7 things we learnt in the local elections

If you are registered to vote, Thursday is the day to decide your next MP and the next Government of

If you are registered to vote, Thursday is the day to decide your next MP and the next Government of the UK. - Credit: Archant

Last week, thousands of people cast their votes in local elections, which included 83 Norfolk County Council seats, Norwich City Council and a new Police and Crime Commissioner for the county.

Here are seven things we learnt:

Norwich City Council Labour leader Alan Waters Picture: Ian Burt

Norwich City Council Labour leader Alan Waters Picture: Ian Burt - Credit: Archant

1.  Labour kept hold of Norwich City Council

Despite not doing so well nationally Labour remained in control of Norwich City Council.

The biggest drama in the city focused on Thorpe Hamlet. Former Green councillor Nigel Utton had quit the party to go independent and then resigned altogether after describing coronavirus as "the biggest con in history".


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The Greens were determined to win it back, although Labour fancied their chances. But it was former Green group leader Ash Haynes who emerged victorious.

Norfolk's new police and crime commissioner, Giles Orpen-Smellie 

Norfolk's new police and crime commissioner, Giles Orpen-Smellie - Credit: Archant

2.  Norfolk has new Police and Crime Commissioner

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A former soldier is Norfolk's new Police and Crime Commissioner (PCC).

Giles Orpen-Smellie, who served for 34 years with the parachute regiment, beat his nearest rival, Labour's Michael Rosen, by 50,442 votes in the second round of voting.

Andrew Proctor, leader of Norfolk County Council. Pic: Neil Perry

Andrew Proctor, leader of Norfolk County Council. Pic: Neil Perry - Credit: Archant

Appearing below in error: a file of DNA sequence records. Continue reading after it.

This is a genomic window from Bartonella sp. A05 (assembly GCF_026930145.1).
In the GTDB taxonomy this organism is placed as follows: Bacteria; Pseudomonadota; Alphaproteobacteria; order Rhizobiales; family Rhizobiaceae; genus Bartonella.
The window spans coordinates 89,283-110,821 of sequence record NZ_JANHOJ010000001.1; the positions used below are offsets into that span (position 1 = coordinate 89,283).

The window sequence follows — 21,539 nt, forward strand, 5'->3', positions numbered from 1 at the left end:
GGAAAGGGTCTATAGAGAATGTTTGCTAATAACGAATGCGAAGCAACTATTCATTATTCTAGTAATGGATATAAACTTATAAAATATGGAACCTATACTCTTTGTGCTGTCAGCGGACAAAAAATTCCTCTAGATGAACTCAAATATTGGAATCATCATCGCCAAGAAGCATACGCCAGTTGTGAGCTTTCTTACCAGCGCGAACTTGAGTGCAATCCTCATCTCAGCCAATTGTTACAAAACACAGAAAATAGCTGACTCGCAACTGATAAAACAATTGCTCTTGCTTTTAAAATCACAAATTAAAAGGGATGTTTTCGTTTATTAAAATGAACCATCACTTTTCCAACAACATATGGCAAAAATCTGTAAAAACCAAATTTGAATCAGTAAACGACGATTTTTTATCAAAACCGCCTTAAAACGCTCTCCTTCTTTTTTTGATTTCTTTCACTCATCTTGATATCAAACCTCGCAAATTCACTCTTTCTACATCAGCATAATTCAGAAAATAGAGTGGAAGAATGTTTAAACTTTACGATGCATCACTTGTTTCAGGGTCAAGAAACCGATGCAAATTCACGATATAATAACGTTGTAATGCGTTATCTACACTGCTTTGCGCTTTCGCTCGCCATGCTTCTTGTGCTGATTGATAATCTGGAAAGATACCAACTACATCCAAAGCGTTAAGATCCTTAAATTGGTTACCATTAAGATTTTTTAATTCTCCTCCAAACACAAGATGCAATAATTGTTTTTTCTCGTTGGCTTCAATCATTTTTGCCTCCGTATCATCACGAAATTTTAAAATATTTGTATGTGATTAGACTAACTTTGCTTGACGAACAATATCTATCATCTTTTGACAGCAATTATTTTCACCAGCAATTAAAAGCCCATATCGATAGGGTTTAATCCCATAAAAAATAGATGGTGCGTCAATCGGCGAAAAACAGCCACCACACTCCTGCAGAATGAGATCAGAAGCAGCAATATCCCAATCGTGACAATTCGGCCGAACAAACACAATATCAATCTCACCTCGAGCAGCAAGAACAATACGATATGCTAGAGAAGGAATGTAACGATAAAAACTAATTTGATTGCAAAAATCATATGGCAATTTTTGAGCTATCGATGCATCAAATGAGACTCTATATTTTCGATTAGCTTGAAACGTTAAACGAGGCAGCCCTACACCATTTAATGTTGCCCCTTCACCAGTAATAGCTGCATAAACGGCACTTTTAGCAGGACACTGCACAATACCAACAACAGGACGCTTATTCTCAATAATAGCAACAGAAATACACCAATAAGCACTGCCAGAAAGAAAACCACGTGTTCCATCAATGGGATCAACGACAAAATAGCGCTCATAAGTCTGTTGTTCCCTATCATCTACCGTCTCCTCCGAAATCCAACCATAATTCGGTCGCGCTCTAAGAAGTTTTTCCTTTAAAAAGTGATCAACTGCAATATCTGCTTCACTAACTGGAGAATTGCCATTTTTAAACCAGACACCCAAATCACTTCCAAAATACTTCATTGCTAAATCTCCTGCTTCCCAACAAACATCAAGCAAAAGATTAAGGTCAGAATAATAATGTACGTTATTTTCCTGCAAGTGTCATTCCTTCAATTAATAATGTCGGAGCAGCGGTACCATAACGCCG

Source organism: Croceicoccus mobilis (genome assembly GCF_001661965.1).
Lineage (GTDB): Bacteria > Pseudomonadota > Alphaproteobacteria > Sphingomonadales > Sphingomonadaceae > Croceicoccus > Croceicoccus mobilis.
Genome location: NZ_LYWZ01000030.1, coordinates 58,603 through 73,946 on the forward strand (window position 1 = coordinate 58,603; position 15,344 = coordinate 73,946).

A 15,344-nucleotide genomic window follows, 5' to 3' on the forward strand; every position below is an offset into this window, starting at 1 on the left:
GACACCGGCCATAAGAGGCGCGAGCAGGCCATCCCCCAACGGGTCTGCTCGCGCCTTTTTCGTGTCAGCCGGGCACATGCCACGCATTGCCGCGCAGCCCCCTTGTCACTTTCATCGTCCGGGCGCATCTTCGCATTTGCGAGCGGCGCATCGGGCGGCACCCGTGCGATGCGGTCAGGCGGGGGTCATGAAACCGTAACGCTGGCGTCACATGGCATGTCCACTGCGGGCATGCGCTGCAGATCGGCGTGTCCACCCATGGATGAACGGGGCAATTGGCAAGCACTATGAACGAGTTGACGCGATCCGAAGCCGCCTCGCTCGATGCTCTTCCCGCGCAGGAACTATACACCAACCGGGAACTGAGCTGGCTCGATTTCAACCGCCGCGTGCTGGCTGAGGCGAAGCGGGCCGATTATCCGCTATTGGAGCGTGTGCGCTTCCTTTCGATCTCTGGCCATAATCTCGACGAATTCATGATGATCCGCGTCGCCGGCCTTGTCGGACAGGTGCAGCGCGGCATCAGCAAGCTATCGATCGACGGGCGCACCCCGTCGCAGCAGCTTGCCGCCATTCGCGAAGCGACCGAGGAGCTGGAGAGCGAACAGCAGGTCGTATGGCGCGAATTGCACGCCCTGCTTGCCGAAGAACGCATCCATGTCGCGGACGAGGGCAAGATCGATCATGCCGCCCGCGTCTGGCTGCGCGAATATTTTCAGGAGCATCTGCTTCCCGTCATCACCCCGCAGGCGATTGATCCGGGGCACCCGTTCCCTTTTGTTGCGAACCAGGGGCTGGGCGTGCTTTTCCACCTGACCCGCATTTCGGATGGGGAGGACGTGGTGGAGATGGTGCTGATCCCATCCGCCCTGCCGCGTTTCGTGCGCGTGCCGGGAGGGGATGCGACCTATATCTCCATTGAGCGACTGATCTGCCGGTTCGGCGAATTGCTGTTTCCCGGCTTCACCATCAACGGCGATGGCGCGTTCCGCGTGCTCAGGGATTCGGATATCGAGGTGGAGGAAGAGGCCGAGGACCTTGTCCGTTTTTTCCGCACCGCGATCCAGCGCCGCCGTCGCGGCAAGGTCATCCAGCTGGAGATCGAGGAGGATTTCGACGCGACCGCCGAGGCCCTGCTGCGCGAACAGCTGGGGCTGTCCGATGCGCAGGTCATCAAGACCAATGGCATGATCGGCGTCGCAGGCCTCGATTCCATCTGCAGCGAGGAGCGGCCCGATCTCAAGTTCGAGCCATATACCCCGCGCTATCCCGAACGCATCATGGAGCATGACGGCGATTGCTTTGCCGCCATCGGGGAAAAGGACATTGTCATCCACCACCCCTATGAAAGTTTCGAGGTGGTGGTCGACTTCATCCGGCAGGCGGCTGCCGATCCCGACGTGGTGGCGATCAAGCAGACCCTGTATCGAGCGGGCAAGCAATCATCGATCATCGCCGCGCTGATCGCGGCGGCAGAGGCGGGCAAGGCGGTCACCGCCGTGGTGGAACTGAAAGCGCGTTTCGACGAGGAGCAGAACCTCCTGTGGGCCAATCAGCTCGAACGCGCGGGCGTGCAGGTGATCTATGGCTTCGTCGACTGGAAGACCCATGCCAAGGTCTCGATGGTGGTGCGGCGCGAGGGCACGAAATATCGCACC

3.  The Tories tightened their grip on Norfolk County Council

The Tories increased their number of seats from 52 to 58, which included taking Holt from the Liberal Democrats, King's Lynn North and Central from Labour and Marshland North from the Independents.

Green Party Councillor Jamie Osborn raised residents concerns at a recent city council meeting

Green Party councillor Jamie Osborn - Credit: Jamie Osborn

4. The Green Party made gains in Norwich

The Conservatives strengthened their grip on Norfolk County Council, but it was the Greens who were celebrating at the Norwich count.

The party turned three Norwich seats (Nelson, Thorpe Hamlet and Mancroft) from red to green - the first time County Hall has had Green councillors since 2017.

Steffan Aquarone, Liberal Democrat group leader at Norfolk County Council. Picture: Alex Broadway

Steffan Aquarone, Liberal Democrat group leader at Norfolk County Council. Picture: Alex Broadway - Credit: Alex Broadway

5. Norfolk's Lib Dems need a new leader

Lib Dem leader Steffan Aquarone retained his Melton Constable seat, but stepped down as group leader, saying he did not agree with his party's stance of backing the Norwich Northern Distributor Road Western Link.


Milly Hartley in her best Christmas jumper outside New Buckenham Polling Station during the December

Dog are a popular sight at polling stations - Credit: Sonya Duncan

6.  Not everyone turned out to vote

Turnout varied across the county, with some areas of Norwich recording the highest figures.

Top of the county was Eaton Ward which recorded 56.46pc turnout closely followed by Nelson where 55.78pc of the electorate turned out to vote.

Turnout was lowest in King's Lynn and Central where just 17.28pc of the electorate turned out to cast their vote. Across the county the figure was 33.54pc.

7. And finally counting staff enjoy a dance

Counting staff for Norfolk and South Norfolk councils limbered up to count votes by performing the Macarena and celebrated the end of a long day with a wave around County Hall, as did counters in West Norfolk.


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